‘You’d think Prince Andrew would apologise,” says Frankie Boyle. He’s midway through his timely lament about what he takes to be the misogynistic, thick, inegalitarian non-entities of Britain’s monarchy, shortly before the fatuous institution’s continued existence is solemnised with Charles III’s coronation. “I apologise after consensual sex.”
And yet, for all the Glaswegian comedian’s republican posturing, there is a queasy sense that if Prince Andrew didn’t exist, Boyle would have to invent him. The Duke of York is the comedy gift that keeps giving. Symbols are important to the royal brand, Boyle tells us. Consider Prince Charles’s crest before he became King. It “shows a lion mounting another lion while a horse looks patiently on. Whereas the Duke of York’s shows a lion paying £12m to a sex-trafficked lion cub the lion claims he never met.”
Should the Duke of York’s people sue? Probably not. Legal action that involves denying your client paid hush money to a woman he denied raping when she was a teenager is something you learn not to do in Public Relations 101.
Boyle shows that, in Succession terms, the monarchy is Waystar Royco – a dying enterprise run by toxic narcissists that needs to be wound up. The dim, feuding siblings inheriting the failing brand would do well to get real jobs rather than parlaying their royal connections into eight-figure advances for self-regarding Netflix docuseries.
“The time has come to say farewell to the monarchy,” says Boyle at the outset. “Let’s raise a bottle to them,” he says near the end with unexpected cheeriness, which he immediately deflates, “filled with petrol and a burning rag.”
Boyle meets many royal experts to anatomise deference to what he calls Britain’s most boring crime syndicate. He also puts on chain mail and climbs on a horse to get inside William the Conqueror’s mindset. “Let’s kill some English!” says the wannabe Caledonian thistle, waving a Norman replica sword.
Today’s monarchy, Boyle suggests, is the toxic inheritance of previous kings’ and queens’ sociopathy and mental health issues. William the Conqueror? Rapacious plunderer of his new subjects to pay for his and his chums’ castles. Richard III? Putinesque narcissist. Henry VIII? Psychopathic misogynist and, Boyle argues, “the only husband to whom Johnny Depp can feel superior”. Elizabeth I? Power-crazed killer who reinvented herself as a fetishistic yet sexless Virgin Mary for like-minded Protestant perverts.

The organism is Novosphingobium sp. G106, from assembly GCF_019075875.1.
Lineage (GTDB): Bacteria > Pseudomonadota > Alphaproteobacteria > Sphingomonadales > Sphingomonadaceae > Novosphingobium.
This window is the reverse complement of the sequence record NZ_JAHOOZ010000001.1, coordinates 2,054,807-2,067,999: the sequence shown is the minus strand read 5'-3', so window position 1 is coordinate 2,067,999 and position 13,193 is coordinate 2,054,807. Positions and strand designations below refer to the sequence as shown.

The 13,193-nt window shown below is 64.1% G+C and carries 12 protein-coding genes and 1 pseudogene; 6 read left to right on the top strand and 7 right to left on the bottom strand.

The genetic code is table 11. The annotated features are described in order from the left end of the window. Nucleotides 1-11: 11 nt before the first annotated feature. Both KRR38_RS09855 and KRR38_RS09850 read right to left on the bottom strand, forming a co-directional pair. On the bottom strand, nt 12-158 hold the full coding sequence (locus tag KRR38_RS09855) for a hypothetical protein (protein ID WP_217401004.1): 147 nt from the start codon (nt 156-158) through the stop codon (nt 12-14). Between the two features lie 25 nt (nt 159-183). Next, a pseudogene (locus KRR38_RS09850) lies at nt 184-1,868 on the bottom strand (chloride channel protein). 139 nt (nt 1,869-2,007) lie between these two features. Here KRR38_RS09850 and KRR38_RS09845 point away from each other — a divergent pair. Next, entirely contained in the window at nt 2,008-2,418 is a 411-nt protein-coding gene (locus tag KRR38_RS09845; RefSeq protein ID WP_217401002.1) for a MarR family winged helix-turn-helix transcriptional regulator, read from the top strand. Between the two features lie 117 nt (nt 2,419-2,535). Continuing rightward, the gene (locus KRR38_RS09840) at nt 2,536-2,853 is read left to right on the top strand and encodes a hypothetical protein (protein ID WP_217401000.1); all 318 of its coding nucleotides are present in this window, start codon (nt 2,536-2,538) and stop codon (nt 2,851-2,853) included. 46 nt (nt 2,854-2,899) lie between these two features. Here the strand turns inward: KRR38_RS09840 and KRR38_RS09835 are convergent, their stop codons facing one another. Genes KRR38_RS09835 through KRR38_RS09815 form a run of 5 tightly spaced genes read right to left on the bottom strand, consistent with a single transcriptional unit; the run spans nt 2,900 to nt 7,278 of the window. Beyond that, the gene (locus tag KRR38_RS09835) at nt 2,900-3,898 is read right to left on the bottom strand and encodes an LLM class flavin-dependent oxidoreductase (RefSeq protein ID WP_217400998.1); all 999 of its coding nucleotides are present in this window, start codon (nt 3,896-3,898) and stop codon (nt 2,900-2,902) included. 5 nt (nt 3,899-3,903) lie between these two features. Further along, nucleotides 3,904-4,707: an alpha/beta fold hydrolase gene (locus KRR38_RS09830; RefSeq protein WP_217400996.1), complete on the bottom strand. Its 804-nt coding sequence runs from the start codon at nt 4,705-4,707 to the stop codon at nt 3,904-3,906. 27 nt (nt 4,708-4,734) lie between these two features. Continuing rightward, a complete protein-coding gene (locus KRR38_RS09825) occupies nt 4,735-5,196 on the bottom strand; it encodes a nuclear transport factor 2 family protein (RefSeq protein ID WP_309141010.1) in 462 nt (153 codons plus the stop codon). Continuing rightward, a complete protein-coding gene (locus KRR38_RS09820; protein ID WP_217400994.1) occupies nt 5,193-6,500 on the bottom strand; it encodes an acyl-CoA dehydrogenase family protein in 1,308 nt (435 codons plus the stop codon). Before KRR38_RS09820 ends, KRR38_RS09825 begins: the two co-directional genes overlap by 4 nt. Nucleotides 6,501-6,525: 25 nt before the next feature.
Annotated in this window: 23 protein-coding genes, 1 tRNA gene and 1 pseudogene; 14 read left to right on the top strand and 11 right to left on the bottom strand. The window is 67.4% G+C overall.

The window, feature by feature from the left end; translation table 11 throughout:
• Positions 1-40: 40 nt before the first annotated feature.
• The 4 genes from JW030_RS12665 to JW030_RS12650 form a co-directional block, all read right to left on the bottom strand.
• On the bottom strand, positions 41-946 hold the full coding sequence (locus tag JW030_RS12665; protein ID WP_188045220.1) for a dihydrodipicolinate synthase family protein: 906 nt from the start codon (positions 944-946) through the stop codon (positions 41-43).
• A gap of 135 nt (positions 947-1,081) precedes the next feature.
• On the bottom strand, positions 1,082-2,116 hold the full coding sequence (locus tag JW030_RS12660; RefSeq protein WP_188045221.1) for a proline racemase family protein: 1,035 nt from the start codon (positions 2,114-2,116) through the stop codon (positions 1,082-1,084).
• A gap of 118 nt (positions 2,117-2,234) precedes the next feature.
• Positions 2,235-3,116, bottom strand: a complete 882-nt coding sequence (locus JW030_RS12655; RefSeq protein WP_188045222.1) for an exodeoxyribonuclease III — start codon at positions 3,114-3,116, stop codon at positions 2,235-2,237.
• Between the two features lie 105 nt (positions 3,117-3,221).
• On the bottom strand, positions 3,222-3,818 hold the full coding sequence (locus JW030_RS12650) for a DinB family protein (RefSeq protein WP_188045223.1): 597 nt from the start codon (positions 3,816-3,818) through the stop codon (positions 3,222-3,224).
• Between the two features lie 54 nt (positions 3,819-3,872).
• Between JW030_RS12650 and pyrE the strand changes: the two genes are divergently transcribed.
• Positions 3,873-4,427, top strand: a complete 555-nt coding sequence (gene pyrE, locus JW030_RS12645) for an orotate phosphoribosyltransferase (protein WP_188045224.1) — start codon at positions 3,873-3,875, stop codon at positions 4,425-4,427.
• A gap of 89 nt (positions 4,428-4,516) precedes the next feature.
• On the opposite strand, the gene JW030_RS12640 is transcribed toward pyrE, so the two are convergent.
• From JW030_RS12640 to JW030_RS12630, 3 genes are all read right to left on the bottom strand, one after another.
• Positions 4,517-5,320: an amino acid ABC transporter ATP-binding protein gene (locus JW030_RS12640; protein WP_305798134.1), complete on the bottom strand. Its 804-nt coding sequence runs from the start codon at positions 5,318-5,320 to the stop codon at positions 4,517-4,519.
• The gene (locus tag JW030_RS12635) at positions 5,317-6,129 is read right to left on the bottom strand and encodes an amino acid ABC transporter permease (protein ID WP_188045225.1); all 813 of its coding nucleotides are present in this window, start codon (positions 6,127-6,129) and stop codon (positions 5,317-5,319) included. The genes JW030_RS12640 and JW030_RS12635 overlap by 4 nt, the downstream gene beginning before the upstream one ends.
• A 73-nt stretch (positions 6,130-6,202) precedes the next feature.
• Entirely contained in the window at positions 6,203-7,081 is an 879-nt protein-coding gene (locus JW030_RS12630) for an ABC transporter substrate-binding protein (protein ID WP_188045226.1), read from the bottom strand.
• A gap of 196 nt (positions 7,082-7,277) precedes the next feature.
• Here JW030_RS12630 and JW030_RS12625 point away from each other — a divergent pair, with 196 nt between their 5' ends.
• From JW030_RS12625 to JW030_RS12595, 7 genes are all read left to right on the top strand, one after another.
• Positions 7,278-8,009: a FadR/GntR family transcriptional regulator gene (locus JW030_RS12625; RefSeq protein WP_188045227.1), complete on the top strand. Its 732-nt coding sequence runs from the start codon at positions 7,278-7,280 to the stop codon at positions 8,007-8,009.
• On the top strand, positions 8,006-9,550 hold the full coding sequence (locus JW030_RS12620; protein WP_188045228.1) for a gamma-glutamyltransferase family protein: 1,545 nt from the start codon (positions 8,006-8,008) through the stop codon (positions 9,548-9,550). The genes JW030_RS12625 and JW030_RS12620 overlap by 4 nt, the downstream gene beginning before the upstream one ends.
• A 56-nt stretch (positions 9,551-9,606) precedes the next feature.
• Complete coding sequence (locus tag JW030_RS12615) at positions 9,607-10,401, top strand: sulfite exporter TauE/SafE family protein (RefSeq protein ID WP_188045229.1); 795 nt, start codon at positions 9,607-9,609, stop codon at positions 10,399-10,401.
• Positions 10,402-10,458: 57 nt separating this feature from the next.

Boyle notes Queen Victoria’s obliviousness to the brutal forging of the empire in her name, and to the poverty and prostitution rife a few streets away from Buckingham Palace. The monarchy, which the 19th-century essayist Walter Bagehot hilariously called a dignified part of the constitution, has always been a fig leaf concealing barbarism, Boyle contends. Even though the world’s wealthiest empire had a female figurehead, Victorian society’s contempt for women, Boyle estimates, equalled that of Met police WhatsApp groups.
Kojo Koram, author of Uncommon Wealth: Britain and the Aftermath of Empire, tells Boyle there’s a parallel between Victorian imperialism and Britain’s international economic role today. The world’s leading corporate tax havens are British overseas territories and crown dependencies – the Cayman Islands, the British Virgin Islands and Bermuda. Britain’s global role in the 21st century, as in the 19th, is to increase inequality with the connivance of the royals, argues Koram.
No wonder Barbadians voted to become a republic, and Jamaicans called on the Prince and Princess of Wales, during their entertainingly catastrophic tour, to apologise for the monarchy’s role in the transatlantic slave trade. Koram suggests we imagine a new constitution. “What kind of country does Britain want to be now? Do we want to have a monarch at all?” Perhaps it’s not too late to emulate Barbados and cancel the coronation. But keep the bank holiday.
This is a heady moment for bespectacled Scottish republicans. The Proclaimers’ song I’m Gonna Be (500 Miles) was removed from the official coronation playlist because of the Reid brothers’ anti-royalist views. And now the man who looks like the third Proclaimer blows his chances of an OBE by claiming that Charles and Camilla haven’t had children because different species cannot interbreed.
For all that, Boyle disdains to turn his comedy scattergun on his homeland’s royals. Perhaps, given what a joy this programme is, rather than a one-off it should become a series, in which he can tackle Robert the Bruce, through Mary, Queen of Scots to Nicola, Queen of Indyref2. After all, Scotland currently feels like an underexploited asset for Boyle’s mission to tell comedy truth to power. For now, though, we’ll have to content ourselves with this excellent take on the monarchy – even if its historical portions do focus exclusively on the royals of England. Or as Boyle calls it, “that isosceles triangle of wind and racism”.
• Farewell to the Monarchy aired on Channel 4 and is on All 4.